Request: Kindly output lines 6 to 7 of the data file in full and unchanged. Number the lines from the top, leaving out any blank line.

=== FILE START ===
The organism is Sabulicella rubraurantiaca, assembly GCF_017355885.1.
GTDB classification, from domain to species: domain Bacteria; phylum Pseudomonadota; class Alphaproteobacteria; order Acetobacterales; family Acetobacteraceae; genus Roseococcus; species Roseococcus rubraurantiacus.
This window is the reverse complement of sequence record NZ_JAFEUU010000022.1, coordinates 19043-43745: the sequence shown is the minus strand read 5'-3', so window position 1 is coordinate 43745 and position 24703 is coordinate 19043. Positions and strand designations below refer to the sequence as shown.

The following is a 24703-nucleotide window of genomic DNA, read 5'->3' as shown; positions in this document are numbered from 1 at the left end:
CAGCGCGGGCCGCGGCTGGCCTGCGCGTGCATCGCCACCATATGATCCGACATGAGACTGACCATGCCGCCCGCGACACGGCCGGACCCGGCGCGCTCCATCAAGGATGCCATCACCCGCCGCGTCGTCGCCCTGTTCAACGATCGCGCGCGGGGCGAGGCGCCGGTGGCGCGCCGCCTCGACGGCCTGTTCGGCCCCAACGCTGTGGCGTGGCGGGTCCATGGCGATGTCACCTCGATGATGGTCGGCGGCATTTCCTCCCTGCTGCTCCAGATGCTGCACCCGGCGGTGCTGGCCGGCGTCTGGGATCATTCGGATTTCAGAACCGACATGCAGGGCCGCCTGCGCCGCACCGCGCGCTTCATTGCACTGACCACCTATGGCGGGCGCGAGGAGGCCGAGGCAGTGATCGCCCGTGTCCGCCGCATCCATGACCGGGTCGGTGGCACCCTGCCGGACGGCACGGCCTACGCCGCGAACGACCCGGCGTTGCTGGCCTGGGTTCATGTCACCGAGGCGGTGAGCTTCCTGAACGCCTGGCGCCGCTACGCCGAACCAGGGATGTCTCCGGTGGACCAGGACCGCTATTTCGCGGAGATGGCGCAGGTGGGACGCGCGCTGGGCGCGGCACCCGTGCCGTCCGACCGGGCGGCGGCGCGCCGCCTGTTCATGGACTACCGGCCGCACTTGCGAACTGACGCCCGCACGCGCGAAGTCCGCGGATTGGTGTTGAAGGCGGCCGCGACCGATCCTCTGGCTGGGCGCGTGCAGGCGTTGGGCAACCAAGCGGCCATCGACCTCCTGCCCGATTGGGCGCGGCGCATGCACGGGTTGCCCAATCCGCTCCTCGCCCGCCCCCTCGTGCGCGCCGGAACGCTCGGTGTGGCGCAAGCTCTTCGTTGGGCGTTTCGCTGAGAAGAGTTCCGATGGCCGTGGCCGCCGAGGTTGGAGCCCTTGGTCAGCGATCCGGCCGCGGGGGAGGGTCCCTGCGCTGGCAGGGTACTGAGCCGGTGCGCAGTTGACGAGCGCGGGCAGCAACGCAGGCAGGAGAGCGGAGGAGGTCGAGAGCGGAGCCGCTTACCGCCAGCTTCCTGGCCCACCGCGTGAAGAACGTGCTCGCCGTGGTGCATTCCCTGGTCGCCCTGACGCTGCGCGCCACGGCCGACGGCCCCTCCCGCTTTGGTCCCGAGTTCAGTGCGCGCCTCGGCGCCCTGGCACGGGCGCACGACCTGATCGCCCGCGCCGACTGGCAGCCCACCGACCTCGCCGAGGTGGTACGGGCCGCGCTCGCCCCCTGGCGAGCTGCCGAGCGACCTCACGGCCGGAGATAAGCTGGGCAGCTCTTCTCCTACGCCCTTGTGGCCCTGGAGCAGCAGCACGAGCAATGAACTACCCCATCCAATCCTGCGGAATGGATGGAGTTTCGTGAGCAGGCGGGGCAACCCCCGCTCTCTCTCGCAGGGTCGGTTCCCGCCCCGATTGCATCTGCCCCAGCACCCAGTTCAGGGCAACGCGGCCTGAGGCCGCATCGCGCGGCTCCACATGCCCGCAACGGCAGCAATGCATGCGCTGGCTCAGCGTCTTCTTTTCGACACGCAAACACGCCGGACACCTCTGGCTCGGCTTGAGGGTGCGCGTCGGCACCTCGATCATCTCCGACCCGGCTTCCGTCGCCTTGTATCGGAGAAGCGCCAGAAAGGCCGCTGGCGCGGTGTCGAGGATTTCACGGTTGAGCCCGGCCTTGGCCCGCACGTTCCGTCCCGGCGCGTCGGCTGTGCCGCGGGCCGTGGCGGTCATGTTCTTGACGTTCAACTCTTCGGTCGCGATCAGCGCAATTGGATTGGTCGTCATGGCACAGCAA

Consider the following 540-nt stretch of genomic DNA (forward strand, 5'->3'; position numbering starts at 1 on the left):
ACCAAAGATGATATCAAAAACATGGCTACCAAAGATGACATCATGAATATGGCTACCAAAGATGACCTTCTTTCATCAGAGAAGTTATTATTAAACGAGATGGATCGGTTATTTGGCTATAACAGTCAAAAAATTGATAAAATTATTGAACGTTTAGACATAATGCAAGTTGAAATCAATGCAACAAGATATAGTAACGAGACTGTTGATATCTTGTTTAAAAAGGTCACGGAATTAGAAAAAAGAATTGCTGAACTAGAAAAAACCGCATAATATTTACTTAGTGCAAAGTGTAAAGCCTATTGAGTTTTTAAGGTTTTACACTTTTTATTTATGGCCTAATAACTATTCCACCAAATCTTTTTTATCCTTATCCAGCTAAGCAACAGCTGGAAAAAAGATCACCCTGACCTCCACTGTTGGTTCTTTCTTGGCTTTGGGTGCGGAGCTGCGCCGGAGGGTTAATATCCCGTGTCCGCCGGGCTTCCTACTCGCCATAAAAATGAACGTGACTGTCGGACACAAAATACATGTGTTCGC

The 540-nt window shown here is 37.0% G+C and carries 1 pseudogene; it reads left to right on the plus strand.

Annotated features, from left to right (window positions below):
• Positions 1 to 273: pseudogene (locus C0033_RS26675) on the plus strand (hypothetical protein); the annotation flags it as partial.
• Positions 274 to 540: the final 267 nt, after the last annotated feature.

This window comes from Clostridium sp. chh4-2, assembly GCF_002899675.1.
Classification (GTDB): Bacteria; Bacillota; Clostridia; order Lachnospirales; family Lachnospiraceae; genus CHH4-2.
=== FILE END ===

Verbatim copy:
Consider the following 540-nt stretch of genomic DNA (forward strand, 5'->3'; position numbering starts at 1 on the left):
ACCAAAGATGATATCAAAAACATGGCTACCAAAGATGACATCATGAATATGGCTACCAAAGATGACCTTCTTTCATCAGAGAAGTTATTATTAAACGAGATGGATCGGTTATTTGGCTATAACAGTCAAAAAATTGATAAAATTATTGAACGTTTAGACATAATGCAAGTTGAAATCAATGCAACAAGATATAGTAACGAGACTGTTGATATCTTGTTTAAAAAGGTCACGGAATTAGAAAAAAGAATTGCTGAACTAGAAAAAACCGCATAATATTTACTTAGTGCAAAGTGTAAAGCCTATTGAGTTTTTAAGGTTTTACACTTTTTATTTATGGCCTAATAACTATTCCACCAAATCTTTTTTATCCTTATCCAGCTAAGCAACAGCTGGAAAAAAGATCACCCTGACCTCCACTGTTGGTTCTTTCTTGGCTTTGGGTGCGGAGCTGCGCCGGAGGGTTAATATCCCGTGTCCGCCGGGCTTCCTACTCGCCATAAAAATGAACGTGACTGTCGGACACAAAATACATGTGTTCGC